It really does seem like just yesterday that the Royals were celebrating in Queens, but believe it or not, that was nearly three months ago. In just a few days it will be February, which means that in just a few weeks it will be Spring Training.
And yet there are still free agents, even some good ones, still unsigned. As January winds to an end, we decided to take a look at some of the more memorable and successful February free agent signings of the past 10 years.
The best success stories tended to fall into a few buckets, so here they are.
Veteran starting pitchers
This is probably the one that comes to mind for many people. That one durable, solid starter who for some reason never found a home over the winter, finally finds a spot when February arrives. Or maybe it's a pitcher coming off a down year or an injury, rebounding with a new club.
Examples: Kevin Millwood, 2006 Rangers; Randy Wolf, 2009 Dodgers; Livan Hernandez, 2010 Nationals; Freddy Garcia, 2011 Yankees; Francisco Liriano, 2013 Pirates; Aaron Harang, 2014 Braves; James Shields, 2015 Padres.
Best success story: Liriano. The lefty first agreed to a deal earlier in the winter, but an injury to his non-throwing arm shelved that contract. The reworked pact saw him re-emerge from the wilderness. Liriano followed a brutal two-year stretch with three excellent years with the Bucs, posting a 3.23 ERA over 86 starts since the start of 2013.
As with filling out their rotations, completing a bullpen is sometimes a task that waits until the last minute. From specialists to closers, teams feel they can always use another reliever.
Examples: Joaquin Benoit, 2010 Rays; Fernando Rodney, 2014 Mariners; Francisco Rodriguez, 2014 Brewers; Pat Neshek, 2014 Cardinals.
Best success story: Though Rodney and Rodriguez both closed for their clubs, it has to be Benoit. The right-hander returned from rotator-cuff surgery -- one of the scariest operations a pitcher can have -- to be dominant for Tampa Bay. Benoit struck out 75 against 11 walks in 60 1/3 innings with a microscopic 1.34 ERA.
Aging Hall of Famers
Maybe it's more accurate to say "Hall of Fame-type," but you get the idea. When a truly great player sticks around, you can still get some value even in the very great years of his career. And, yes, one of these guys isn't in the Hall yet and two may never get there, but there's little denying that they all had Cooperstown levels of ability.
Examples: Mike Piazza, 2006 Padres; Barry Bonds, 2007 Giants; Sammy Sosa, 2007 Orioles; Ken Griffey Jr., 2009 Mariners; Vladimir Guerrero, 2011 Orioles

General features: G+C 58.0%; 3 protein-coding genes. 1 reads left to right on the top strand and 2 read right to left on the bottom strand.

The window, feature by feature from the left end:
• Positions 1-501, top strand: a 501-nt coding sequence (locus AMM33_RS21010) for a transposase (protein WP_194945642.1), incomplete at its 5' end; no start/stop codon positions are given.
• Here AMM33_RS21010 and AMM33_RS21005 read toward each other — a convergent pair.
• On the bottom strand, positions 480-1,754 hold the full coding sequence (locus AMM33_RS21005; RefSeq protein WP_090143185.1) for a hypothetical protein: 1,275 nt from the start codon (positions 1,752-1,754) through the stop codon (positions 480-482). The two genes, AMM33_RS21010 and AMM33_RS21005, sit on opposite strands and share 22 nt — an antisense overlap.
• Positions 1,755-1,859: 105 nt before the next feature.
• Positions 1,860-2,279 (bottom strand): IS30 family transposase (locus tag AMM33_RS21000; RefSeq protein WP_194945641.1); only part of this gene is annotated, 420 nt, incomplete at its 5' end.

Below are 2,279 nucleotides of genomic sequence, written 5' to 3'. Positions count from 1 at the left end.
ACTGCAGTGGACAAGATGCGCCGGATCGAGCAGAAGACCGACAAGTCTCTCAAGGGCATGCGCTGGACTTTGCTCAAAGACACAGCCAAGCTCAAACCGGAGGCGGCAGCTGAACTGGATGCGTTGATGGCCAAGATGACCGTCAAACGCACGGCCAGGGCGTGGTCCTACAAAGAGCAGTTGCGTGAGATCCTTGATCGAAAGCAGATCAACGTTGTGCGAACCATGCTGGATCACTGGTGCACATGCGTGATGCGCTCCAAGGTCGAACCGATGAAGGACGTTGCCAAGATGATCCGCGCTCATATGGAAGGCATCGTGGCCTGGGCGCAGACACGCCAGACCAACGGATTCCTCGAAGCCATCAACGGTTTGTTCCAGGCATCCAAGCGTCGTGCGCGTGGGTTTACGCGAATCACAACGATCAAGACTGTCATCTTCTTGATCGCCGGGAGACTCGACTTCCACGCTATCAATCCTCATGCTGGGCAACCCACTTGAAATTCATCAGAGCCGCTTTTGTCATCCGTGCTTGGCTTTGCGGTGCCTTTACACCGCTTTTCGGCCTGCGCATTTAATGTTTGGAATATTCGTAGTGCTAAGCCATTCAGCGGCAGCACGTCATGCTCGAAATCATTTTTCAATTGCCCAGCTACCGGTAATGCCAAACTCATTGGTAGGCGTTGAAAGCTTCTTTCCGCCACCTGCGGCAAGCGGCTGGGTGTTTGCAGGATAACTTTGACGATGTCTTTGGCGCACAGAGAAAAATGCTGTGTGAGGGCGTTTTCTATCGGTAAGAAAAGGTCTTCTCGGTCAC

Best success story: Unsurprisingly, it's Bonds, who even in his age-42 season was one of the greatest hitters on the planet. He officially returned for one more year with the Giants after not finding any suitors in free agency, and put up monster numbers. Again. Bonds hit .276/.480/.565, leading the league in walks and on-base percentage in his final season.
Sluggers without a real position sometimes last a long time, perhaps because clubs are hesitant to commit to players who absolutely must hit to have value. But when they do hit, well, they have value.
Examples: Dmitri Young, 2007 Nationals; Adam Dunn, 2009 Nationals; Ryan Ludwick, 2012 Reds; Marlon Byrd, 2013 Mets; Nelson Cruz, 2014 Orioles; Russell Branyan, multiple seasons/teams.
Best success story: It has to be Cruz, who took a one-year "pillow contract" with the idea of going back on the market, and had enormous success doing so. He led the American League with 40 homers, was an All-Star, and finished seventh in the MVP voting. He parlayed that into a four-year deal with Seattle, and enjoyed another excellent season in '15.
And the rest ...
They don't all fit into neat boxes, and there are plenty of other noteworthy signings in February in recent years. Orlando Hudson put up two excellent years after signing in February in 2009 and again in 2010. Justin Turner was a superb pickup by the Dodgers in 2014, and repeated that in '15. Raul Ibanez had a huge postseason moment in 2012 after joining the Yankees shortly before Spring Training. And Yoenis Cespedes' first big league contract was signed in February, when he joined the A's in 2012.